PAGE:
...are the ones that make the biggest difference

8.09.2005

Pray tell, what is a "hoosier"?

So we've successfully made it to Fort Wayne and unloaded the van. We've dropped the price on the house $2000 in hopes it will move things along and I got registered for school this morning. Which was an interesting experience. The school is a community college, formerly a "state college" - a distinction that is lost on me, I must say - and offers a pretty wide range of classes, from nursing (which I am pursuing) to business & accounting and a healthy host of industrial programs. I think after having gone to a 4 year school, I have utterly taken for granted the fact that most folks don't go to college and many really aren't cut out for higher education at all. I had to sit through a 30 minute advising orientation and from the near baby-talk level of instruction coming from the front of the room, I had some doubts about my choice of schools. Thankfully, though, my wife was told the nursing program is actually quite competitive while interviewing for an admissions position at another (and apparently rival) school. That school apparently gets a lot of the dropouts from my school - I felt marginally better.

I am hoping to get past this transitional period rather quickly and move into blogging about some actual, real-life stuff; like our first try at an Orthodox church here. I emailed the priests from the 2 churches we're considering - St Nicholas - OCA and St John Chrysostom - Antiochian. I was hoping to try the Antiochian church first, but the email got sent back to me as undeliverable. I tried another address on the site, but haven't heard anything back yet. The priest from the other church, though, immediately sent me a rather lengthy reply answering all of my questions and providing lots of information. Plus, while lost in the freakish thunderstorm we got yesterday, I drove right by St Nick's and it is very close to my school and to my in-law's house (where we're staying for the time being), so St Nick's it is. We still may head over to St John's at some point, though.

The wife and I got into a conversation on the drive out about the way Orthodox views people not yet accepted into the church and it was something I really wan't sure about. How would the Orthodox church view those who had converted, ie, repented, turned to Christ and declared their desire to join the church, but who die while still catechumens? Assume they've come from a pagan/irreligious background and were never baptized - are they in heaven/hell/limbo? And what about those who were baptized but not chrismated - what would their status be?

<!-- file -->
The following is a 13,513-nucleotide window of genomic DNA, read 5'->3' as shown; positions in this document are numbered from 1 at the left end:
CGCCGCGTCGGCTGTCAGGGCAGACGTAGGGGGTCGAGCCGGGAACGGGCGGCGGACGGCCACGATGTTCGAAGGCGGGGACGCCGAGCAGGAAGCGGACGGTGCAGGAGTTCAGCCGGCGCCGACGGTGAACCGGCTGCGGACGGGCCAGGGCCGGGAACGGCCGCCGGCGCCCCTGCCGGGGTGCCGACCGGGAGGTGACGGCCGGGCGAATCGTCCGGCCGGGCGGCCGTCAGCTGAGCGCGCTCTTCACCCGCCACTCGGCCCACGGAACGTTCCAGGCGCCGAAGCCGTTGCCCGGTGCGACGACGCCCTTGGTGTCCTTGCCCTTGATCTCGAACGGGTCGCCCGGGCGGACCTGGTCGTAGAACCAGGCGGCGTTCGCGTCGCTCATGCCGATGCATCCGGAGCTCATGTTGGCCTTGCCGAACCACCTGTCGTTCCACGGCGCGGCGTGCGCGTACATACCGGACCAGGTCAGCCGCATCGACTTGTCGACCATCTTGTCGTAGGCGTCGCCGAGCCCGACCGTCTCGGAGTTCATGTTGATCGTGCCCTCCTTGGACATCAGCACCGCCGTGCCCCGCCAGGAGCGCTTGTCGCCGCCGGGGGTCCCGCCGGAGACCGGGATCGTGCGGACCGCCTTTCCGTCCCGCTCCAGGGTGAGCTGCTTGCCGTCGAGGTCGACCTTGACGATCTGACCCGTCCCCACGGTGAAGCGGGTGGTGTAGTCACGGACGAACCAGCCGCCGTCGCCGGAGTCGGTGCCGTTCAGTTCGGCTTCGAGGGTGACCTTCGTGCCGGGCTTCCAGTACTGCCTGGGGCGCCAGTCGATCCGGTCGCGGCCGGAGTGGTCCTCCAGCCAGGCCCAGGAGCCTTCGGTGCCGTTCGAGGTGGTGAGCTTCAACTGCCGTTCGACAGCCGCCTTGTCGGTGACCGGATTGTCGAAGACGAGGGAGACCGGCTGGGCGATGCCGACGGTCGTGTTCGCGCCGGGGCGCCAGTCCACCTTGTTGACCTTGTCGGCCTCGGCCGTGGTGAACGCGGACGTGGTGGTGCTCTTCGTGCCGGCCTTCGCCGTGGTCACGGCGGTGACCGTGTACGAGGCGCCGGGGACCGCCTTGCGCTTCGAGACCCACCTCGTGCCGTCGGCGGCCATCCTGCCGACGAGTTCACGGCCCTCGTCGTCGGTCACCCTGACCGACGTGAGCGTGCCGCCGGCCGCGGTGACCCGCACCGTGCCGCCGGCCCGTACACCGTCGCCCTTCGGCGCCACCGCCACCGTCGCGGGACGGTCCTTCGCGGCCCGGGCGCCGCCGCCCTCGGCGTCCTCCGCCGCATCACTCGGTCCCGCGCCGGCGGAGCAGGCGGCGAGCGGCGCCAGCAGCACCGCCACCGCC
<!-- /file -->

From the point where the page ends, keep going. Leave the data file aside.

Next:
5 comments:

Doug said...

Congrats on your move! It sounds like a pretty exciting time for you and your wife. I'm excited for you.

I'm not sure I'm the best person to answer your question about how the Orthodox Church views inquirers and catechumens, but I'll give it a shot and perhaps someone else can correct me if I'm wrong. First, I would suggest that the Orthodox aren't too into the idea of deciding -in legal manner- when exactly and under what conditions one is "saved." Take, for instance, St Isaac the Syrian, who is greatly venerated and loved by the Orthodox, but who himself was not a part of the Orthodox Church, but was a part of the Nestorian (or Monophysite, I can't recall which) church of Mesopotamia. Even so, he is certainly considered an Orthodox saint, though he was never in communion with the canonical Church, as the Orthodox understand it.

The issue of a person's salvation is really known only to God, whether one is within or without the Orthodox Church. That said, when you are "enrolled" as a catechumen (which involves the priest praying over you in the presence of the congregation at the Liturgy) you are considered to "belong" to the Church in the same way that an as-yet unbaptized or un-chrismated infant of an Orthodox faithful is already considered to "belong" to the Church.

I hope that helps. If Karl's still surfing around out here, perhaps he can chime in. You might also, of course, email your priestly contact at St Nicholas' or drop a note to Fr Joseph Hunneycutt over at the OrthoDixie blog (www.orthodixie.blogspot.com).

Karl Thienes said...

Hi Nathan,

Nice template change, btw!

Doug pretty much nailed it. The only thing I might add is that it was common in the early church (when catechumenates were typically 3 years in length) to consider the unbaptised catechumens who were martyred as "baptized in blood"....and thus firmly members of the Church.

An analogy: Christmation is like getting married, being enrolled as a catechumen is like getting betrothed, working toward the catechumenate as an inquirer is like seriously dating: all are paths on the right road. God knows the desires of our heart.

So, the "who's in/who's out" distinction is a bit fuzzier than it first appears. Heck, even St. Ambrose was made a bishop when he was still a catechumen!

rev-ed said...

Welcome to the area, Nathan! I'm just across the Ohio state line from you. Hope you get settled well.

FYI, nobody really knows what a hoosier is, but everybody has their own explanation. Just nod and say, "Oh, that's what it is!" and everybody will leave you alone... ;)

basil said...

I can't remember when or why this came up, but in a conversation with a priest about this, it was revealed that catechumens who die are given Orthodox funerals.

Nathan said...

Thanks for the info, guys. I was pretty sure Orthodoxy didn't draw hard and fast lines on this, but I knew my wife would need some clarification.